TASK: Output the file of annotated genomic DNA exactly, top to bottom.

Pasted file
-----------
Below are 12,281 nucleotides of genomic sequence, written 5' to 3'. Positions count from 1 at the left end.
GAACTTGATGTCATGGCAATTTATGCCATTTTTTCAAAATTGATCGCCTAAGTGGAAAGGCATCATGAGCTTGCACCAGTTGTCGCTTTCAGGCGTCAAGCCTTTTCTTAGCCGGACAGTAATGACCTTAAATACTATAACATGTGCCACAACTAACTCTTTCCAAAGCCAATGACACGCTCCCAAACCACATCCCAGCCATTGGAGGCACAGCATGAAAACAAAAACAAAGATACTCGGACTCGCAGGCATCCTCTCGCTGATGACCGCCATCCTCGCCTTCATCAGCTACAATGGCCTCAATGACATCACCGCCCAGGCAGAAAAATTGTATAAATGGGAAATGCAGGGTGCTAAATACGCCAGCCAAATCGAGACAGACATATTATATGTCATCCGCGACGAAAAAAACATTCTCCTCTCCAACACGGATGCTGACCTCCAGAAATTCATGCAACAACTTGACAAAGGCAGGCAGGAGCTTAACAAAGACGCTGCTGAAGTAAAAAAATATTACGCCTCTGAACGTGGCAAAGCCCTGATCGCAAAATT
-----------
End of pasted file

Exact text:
Below are 12,281 nucleotides of genomic sequence, written 5' to 3'. Positions count from 1 at the left end.
GAACTTGATGTCATGGCAATTTATGCCATTTTTTCAAAATTGATCGCCTAAGTGGAAAGGCATCATGAGCTTGCACCAGTTGTCGCTTTCAGGCGTCAAGCCTTTTCTTAGCCGGACAGTAATGACCTTAAATACTATAACATGTGCCACAACTAACTCTTTCCAAAGCCAATGACACGCTCCCAAACCACATCCCAGCCATTGGAGGCACAGCATGAAAACAAAAACAAAGATACTCGGACTCGCAGGCATCCTCTCGCTGATGACCGCCATCCTCGCCTTCATCAGCTACAATGGCCTCAATGACATCACCGCCCAGGCAGAAAAATTGTATAAATGGGAAATGCAGGGTGCTAAATACGCCAGCCAAATCGAGACAGACATATTATATGTCATCCGCGACGAAAAAAACATTCTCCTCTCCAACACGGATGCTGACCTCCAGAAATTCATGCAACAACTTGACAAAGGCAGGCAGGAGCTTAACAAAGACGCTGCTGAAGTAAAAAAATATTACGCCTCTGAACGTGGCAAAGCCCTGATCGCAAAATT